A clinical assistant professor is comparing this year’s Oscar outfits to public health graphs on Twitter
In the most unlikely but perfect union, a clinical assistant professor shares his “super niche, intersection-of-public-health-and-fashion obsession”.
- Liz Gorny
- 30 March 2022
A lot happened at the Oscars. Disney’s Encanto won Best Animated Feature, social media reacted to the altercation between Will Smith and Chris Rock, and the Academy said they do not condone violence, despite many pointing out how marginalised communities have been treated by previous Academy award-winners and attendees. At first, it seemed that slightly less happened on the fashion front. That is, until someone on Twitter decided to use their knowledge as a clinical assistant professor for the ultimate good; reimagining this year’s Oscar outfits as public health graphs.
Dr William Lopez, a clinical assistant professor at The University of Michigan School of Public Health, has delivered the near-perfect fashion retrospective – but points have been deducted for the lack of graph equivalents for Maggie Gyllenhaal’s T silhouette in Schiaparelli and Zoë Kravitz in Saint Laurent.
Fashion moments that did make the cut include Nicole Kidman’s neckline as Immunisations by Month, Jan 2019 to June 2021, Simu Liu as Consumption Frequency and Perceived Side Effects of Energy Drinks, and Megan Thee Stallion as Rates of Vaccine Hesitancy in the UK. Eerily close matches include Jada Pinkett Smith in Jean Paul Gaultier as Projected Change in Healthcare Occupations and Megan Thee Stallion and Bruno Mars’ whole Oscars performance as Level of Health Care Coverage Aged 15 and Older by Health Warning and Advertising Policies, 2008 and 2016.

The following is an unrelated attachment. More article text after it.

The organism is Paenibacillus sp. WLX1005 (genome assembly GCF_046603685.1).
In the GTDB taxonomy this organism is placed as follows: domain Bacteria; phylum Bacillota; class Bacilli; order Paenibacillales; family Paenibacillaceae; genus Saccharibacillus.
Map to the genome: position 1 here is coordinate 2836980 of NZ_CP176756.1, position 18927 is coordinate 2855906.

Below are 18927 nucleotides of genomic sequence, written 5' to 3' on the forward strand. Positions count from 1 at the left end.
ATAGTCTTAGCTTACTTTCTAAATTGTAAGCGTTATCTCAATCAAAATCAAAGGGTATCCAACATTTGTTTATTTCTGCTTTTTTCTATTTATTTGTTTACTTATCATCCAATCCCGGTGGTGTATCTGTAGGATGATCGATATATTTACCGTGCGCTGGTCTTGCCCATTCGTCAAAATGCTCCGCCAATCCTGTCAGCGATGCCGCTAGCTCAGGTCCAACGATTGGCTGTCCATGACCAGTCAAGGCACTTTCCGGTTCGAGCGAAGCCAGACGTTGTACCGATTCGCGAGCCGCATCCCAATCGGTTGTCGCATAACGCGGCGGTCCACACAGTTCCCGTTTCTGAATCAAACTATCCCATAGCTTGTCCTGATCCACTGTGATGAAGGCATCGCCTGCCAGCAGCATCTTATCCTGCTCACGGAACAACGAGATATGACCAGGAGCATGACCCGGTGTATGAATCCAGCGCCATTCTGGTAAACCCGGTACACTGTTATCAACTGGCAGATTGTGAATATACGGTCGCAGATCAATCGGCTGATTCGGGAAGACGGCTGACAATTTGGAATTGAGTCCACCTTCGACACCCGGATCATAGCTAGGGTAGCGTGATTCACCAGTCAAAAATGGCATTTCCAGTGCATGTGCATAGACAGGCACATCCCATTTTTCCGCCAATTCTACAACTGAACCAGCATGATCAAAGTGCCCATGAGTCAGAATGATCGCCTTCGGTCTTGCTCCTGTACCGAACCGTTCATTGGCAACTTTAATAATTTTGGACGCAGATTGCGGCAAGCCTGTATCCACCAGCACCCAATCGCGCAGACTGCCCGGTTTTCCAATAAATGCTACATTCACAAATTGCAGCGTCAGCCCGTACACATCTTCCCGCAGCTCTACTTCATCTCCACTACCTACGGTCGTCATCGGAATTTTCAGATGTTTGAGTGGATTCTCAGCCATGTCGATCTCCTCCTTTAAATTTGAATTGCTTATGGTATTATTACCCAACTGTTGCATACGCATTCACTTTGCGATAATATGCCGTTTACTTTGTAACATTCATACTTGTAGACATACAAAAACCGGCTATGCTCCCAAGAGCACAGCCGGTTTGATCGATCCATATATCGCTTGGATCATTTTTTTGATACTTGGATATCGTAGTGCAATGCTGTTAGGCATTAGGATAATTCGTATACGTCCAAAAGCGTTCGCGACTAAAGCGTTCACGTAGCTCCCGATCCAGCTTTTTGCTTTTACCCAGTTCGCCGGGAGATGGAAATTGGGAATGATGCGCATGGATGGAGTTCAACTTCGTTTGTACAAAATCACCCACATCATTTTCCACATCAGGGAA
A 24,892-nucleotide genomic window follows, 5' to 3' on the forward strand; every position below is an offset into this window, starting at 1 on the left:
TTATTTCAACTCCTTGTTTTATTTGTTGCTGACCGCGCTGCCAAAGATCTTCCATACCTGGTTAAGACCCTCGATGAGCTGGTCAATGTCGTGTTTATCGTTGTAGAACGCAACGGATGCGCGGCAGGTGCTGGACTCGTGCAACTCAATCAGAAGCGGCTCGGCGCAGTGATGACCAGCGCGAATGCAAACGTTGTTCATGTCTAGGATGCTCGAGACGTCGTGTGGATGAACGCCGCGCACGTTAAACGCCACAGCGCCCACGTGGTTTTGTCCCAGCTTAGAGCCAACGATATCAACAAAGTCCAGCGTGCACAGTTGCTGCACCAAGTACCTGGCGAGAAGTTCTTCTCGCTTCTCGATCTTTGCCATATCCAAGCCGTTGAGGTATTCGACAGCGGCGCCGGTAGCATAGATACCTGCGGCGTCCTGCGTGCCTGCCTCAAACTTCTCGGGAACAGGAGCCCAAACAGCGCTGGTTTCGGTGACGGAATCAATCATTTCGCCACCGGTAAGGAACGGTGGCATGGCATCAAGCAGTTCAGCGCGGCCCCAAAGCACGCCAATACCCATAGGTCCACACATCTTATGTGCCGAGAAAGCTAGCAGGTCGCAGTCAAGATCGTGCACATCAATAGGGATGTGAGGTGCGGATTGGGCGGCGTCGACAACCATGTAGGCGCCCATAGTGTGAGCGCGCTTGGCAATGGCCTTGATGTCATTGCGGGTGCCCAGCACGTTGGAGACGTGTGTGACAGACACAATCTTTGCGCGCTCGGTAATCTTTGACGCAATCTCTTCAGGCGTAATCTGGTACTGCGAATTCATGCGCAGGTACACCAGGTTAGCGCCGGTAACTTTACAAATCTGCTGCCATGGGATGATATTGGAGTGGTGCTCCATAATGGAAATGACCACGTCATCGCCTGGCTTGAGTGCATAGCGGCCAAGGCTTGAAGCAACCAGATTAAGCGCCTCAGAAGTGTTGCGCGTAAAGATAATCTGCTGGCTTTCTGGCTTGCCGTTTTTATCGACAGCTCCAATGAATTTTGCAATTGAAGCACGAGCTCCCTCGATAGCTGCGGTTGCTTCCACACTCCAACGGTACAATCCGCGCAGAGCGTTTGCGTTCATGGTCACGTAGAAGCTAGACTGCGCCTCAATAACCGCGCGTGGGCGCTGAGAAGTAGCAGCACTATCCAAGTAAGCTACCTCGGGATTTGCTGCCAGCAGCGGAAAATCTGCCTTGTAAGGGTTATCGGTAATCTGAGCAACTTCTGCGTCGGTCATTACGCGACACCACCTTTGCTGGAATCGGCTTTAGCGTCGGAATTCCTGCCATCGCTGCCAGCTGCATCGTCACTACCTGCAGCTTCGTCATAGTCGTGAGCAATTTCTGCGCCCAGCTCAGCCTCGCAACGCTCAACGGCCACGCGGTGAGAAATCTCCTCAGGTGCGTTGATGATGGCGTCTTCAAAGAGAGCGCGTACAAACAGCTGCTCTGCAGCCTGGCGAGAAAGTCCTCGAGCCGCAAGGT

We can only pray that Lopez’s public health garment review becomes a mainstay at all future Academy events.
Dr William Lopez: 2022 Oscar Outfits as Public Health Graphs (Copyright © Dr William Lopez (@lopez_wd) via Twitter)
About the Author
Liz (she/they) joined It’s Nice That as news writer in December 2021. After graduating in Film from The University of Bristol, she worked freelance, writing for independent publications such as Little White Lies, INDIE magazine and design studio Evermade.